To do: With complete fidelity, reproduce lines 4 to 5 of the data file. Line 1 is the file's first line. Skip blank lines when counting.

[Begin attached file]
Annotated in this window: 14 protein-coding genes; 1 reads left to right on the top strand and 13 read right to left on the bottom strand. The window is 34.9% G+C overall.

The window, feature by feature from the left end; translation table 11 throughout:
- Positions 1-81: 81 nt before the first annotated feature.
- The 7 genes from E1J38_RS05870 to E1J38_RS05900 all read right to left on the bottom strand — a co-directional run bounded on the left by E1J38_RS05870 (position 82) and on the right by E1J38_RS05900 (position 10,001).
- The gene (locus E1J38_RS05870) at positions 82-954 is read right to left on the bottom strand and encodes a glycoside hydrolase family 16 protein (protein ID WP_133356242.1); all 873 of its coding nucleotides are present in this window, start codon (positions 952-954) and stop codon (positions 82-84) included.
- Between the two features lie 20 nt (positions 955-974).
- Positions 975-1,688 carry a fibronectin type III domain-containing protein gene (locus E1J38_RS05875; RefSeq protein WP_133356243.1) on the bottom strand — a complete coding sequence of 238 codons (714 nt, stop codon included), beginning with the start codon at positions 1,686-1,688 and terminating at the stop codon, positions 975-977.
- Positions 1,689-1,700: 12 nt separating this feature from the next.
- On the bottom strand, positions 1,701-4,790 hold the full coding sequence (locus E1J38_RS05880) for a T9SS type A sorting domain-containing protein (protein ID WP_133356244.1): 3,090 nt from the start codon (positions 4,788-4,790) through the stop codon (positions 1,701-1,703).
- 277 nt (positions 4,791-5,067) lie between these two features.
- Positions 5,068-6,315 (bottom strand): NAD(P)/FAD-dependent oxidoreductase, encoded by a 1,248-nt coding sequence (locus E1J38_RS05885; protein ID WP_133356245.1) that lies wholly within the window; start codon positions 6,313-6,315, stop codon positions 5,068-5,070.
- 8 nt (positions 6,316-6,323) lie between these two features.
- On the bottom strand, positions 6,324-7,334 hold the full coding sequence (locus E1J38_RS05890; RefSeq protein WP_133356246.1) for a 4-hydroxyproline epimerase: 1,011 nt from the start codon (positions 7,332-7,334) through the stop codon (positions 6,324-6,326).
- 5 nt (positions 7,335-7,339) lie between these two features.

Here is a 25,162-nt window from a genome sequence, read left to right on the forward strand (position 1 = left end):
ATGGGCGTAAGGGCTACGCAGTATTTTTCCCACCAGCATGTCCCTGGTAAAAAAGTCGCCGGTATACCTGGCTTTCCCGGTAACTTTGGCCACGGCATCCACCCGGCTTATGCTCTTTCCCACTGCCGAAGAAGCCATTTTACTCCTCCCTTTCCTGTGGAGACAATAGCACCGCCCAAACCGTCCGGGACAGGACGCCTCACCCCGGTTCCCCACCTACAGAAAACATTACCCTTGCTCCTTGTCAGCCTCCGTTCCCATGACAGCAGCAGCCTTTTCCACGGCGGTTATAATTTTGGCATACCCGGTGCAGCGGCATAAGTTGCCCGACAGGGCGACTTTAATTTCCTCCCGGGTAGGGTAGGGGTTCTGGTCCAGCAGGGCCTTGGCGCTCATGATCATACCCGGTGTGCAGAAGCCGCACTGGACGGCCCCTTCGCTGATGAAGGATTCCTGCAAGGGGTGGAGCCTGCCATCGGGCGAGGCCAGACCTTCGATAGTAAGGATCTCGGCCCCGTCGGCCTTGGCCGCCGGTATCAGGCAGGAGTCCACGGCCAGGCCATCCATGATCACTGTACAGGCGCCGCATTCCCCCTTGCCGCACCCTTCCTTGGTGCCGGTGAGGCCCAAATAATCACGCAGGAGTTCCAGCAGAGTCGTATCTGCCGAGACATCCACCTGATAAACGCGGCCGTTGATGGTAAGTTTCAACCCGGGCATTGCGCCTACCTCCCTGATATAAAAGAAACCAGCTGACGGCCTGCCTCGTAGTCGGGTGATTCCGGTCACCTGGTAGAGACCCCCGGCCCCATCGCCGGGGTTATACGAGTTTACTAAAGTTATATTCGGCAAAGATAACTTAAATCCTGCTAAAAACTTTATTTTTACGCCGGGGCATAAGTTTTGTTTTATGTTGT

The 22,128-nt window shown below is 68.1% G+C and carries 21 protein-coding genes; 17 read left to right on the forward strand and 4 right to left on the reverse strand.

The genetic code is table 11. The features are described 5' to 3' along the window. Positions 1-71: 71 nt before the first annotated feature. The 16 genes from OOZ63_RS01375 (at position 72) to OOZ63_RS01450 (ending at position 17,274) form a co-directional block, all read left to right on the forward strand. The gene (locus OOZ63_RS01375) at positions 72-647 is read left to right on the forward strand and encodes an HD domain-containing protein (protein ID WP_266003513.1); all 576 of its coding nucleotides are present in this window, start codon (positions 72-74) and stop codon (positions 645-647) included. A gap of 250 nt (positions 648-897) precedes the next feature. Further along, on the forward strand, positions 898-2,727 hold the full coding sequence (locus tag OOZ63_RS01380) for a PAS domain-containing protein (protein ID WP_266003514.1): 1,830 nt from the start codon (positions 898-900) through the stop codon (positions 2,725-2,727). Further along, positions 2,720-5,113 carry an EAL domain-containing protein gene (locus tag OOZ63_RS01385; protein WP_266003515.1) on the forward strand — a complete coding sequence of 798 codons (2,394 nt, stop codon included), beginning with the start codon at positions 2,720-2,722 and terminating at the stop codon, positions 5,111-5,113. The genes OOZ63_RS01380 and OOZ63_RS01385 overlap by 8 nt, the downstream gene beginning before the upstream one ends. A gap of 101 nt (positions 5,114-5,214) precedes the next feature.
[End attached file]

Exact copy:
- The 7 genes from E1J38_RS05870 to E1J38_RS05900 all read right to left on the bottom strand — a co-directional run bounded on the left by E1J38_RS05870 (position 82) and on the right by E1J38_RS05900 (position 10,001).
- The gene (locus E1J38_RS05870) at positions 82-954 is read right to left on the bottom strand and encodes a glycoside hydrolase family 16 protein (protein ID WP_133356242.1); all 873 of its coding nucleotides are present in this window, start codon (positions 952-954) and stop codon (positions 82-84) included.